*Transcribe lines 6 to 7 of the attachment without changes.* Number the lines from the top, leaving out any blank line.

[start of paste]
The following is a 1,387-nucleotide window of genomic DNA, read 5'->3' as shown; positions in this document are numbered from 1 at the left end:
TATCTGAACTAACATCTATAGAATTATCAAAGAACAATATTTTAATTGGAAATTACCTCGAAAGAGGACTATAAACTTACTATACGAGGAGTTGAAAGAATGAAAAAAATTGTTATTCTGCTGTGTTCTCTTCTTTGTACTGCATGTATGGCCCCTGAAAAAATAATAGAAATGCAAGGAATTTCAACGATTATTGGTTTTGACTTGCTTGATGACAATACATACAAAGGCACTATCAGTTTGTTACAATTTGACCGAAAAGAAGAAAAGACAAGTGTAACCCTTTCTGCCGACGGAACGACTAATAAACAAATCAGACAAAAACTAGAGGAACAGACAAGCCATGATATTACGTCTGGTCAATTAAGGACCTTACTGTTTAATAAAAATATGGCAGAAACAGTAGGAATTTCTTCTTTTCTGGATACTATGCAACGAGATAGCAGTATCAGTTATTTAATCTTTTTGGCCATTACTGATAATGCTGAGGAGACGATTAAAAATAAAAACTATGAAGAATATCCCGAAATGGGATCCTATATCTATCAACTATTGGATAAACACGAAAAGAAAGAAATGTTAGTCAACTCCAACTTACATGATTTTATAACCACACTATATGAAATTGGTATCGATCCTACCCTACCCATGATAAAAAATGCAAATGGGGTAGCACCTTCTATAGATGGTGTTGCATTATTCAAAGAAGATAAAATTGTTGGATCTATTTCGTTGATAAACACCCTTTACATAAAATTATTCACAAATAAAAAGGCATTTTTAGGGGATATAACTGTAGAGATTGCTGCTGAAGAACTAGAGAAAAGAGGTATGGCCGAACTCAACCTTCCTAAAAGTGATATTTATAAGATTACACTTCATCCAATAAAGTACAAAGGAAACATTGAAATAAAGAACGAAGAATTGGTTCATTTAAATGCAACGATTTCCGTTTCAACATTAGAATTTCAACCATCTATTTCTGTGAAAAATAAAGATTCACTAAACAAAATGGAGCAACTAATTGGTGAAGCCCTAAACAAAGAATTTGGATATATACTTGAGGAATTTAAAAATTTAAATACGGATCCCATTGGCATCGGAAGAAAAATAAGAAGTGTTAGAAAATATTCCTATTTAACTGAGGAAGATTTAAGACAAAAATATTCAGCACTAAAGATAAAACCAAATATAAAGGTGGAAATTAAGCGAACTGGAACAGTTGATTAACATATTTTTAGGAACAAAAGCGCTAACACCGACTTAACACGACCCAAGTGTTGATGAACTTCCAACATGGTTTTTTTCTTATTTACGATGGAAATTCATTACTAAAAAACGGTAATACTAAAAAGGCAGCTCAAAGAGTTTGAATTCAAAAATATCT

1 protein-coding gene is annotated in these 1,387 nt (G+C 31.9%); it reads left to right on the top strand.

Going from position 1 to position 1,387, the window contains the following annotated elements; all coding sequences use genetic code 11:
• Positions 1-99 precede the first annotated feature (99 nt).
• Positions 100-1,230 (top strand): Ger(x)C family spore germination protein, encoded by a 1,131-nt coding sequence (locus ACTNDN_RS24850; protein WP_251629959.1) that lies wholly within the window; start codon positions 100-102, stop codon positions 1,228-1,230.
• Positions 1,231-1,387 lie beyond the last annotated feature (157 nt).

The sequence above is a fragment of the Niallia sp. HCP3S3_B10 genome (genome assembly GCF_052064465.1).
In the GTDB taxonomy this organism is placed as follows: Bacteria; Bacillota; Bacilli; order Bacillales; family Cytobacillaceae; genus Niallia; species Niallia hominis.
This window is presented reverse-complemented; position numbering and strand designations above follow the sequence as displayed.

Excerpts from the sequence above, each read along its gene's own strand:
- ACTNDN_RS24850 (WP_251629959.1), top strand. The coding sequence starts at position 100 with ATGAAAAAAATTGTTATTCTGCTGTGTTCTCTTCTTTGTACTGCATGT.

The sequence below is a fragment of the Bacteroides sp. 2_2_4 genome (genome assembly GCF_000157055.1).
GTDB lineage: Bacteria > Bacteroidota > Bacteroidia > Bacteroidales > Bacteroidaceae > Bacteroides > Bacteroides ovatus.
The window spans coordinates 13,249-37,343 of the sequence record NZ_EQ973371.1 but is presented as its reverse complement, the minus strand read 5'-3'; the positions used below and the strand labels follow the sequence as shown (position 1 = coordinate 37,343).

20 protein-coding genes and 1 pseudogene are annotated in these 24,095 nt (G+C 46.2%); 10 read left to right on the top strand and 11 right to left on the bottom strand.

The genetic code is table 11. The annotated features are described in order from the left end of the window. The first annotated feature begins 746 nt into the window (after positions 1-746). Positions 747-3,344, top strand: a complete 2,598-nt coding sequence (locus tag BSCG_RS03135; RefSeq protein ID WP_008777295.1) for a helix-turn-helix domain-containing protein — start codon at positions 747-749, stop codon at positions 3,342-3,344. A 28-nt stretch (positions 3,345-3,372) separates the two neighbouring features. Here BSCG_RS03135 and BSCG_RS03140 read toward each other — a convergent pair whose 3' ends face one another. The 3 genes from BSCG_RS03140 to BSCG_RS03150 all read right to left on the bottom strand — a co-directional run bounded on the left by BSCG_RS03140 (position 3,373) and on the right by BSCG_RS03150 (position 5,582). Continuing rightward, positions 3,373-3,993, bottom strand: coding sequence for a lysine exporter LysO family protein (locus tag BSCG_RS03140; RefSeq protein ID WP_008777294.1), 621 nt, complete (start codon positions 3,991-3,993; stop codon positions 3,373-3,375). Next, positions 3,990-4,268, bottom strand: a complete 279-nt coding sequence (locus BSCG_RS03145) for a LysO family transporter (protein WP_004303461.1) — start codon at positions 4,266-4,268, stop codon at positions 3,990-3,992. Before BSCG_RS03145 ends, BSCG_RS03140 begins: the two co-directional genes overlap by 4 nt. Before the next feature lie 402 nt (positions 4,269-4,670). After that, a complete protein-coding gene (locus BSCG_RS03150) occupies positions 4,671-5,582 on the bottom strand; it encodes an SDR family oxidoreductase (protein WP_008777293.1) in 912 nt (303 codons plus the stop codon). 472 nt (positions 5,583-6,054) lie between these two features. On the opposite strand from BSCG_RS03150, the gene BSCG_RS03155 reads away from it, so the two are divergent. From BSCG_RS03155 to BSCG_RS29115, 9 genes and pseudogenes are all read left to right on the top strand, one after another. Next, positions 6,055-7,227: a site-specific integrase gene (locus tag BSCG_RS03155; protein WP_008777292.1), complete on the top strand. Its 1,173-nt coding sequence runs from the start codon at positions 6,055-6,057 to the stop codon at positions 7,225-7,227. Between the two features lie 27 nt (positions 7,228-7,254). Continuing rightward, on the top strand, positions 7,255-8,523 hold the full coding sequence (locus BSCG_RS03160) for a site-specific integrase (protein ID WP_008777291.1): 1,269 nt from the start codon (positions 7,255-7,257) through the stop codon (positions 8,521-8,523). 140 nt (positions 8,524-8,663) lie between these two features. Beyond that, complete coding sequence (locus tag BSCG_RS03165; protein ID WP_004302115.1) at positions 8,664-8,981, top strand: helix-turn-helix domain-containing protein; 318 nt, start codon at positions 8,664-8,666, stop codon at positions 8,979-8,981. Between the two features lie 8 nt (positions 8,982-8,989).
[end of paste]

• Positions 100-1,230 (top strand): Ger(x)C family spore germination protein, encoded by a 1,131-nt coding sequence (locus ACTNDN_RS24850; protein WP_251629959.1) that lies wholly within the window; start codon positions 100-102, stop codon positions 1,228-1,230.
• Positions 1,231-1,387 lie beyond the last annotated feature (157 nt).